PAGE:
I won’t deny that many students have reached out to global issues such as the disastrous earthquake in Haiti, the Invisible Children organization and the charity work involved in mission trips. I am consistently amazed with the amount of hard work that students put into raising money for so many different causes. However, the everyday issues, the ones that don’t kill thousands of people, seem to be overlooked. There are things we need to be aware of that aren’t posted on your favorite celebrity’s blog or talked about on the Bobby Bones Show.

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     There are several ways a student can educate themselves, whether it be taking that current event project in your History class seriously, or turning on the morning news while getting ready for school. Also, with today’s technological world you can subscribe to news sites and have breaking news instantly delivered to your email or even download a news app for your Blackberry or iPhone. We have so many resources all around us; why not browse CNN.com as you chat with friends on Facebook? Why not read a newspaper while you wait for your friend to come pick you up?  Why not make an effort to stay informed of noteworthy events around the world?

     As a high school newspaper staff, The Wolfpack is constantly striving to report on noteworthy news events around the school and even around the community. In this issue, we cover everything from students at Cedar Park participating in the Latin Forum to budget saving ideas for the prom season. While some of these stories you see in the paper may seem boring, try reading them. They caught the interest of the student who wrote it, so maybe the story will interest you too. If you don’t like something in our paper and have any critiques or suggestions, let us know! We want to print news that students are interested in and we welcome comments. They let us know that we do have some readership and we are always looking to improve. And, if you really want to make a difference in our paper, apply to join our staff!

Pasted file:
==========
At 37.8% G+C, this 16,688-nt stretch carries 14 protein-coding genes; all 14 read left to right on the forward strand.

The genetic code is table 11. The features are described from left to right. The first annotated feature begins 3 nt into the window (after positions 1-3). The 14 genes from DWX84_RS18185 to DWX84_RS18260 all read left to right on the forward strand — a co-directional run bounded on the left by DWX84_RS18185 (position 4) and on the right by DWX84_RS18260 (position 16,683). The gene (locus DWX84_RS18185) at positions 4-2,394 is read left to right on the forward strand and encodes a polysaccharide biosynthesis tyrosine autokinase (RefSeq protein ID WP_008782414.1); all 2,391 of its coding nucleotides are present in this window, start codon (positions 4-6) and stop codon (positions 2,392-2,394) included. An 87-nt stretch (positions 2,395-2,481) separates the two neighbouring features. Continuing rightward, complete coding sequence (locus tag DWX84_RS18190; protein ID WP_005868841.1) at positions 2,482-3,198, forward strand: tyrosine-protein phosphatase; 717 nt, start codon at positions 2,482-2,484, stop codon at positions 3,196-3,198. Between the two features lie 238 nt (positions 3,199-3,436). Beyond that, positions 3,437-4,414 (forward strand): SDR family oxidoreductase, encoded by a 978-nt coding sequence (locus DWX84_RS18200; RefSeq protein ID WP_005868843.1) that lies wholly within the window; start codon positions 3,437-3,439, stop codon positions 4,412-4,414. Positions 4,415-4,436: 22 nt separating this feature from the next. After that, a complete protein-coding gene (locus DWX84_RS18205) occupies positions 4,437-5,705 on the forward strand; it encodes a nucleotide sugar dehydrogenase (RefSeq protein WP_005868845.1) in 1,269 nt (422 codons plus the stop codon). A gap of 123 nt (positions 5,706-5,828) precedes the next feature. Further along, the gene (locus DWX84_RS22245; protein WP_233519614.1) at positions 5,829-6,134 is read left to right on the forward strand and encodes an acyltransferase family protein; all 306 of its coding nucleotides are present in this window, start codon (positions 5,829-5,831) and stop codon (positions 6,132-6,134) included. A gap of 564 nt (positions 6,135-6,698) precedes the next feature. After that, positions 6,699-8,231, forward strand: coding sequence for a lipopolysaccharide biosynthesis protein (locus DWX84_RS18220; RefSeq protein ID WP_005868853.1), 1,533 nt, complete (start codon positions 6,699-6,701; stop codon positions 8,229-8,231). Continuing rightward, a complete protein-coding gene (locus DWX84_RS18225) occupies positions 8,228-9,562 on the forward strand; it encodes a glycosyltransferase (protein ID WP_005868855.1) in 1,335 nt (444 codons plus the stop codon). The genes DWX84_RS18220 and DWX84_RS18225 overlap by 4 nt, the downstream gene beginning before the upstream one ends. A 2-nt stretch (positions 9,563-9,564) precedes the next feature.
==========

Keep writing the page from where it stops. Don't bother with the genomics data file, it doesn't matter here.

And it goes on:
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The student newspaper and broadcast of Cedar Park High School
Letter from the Editor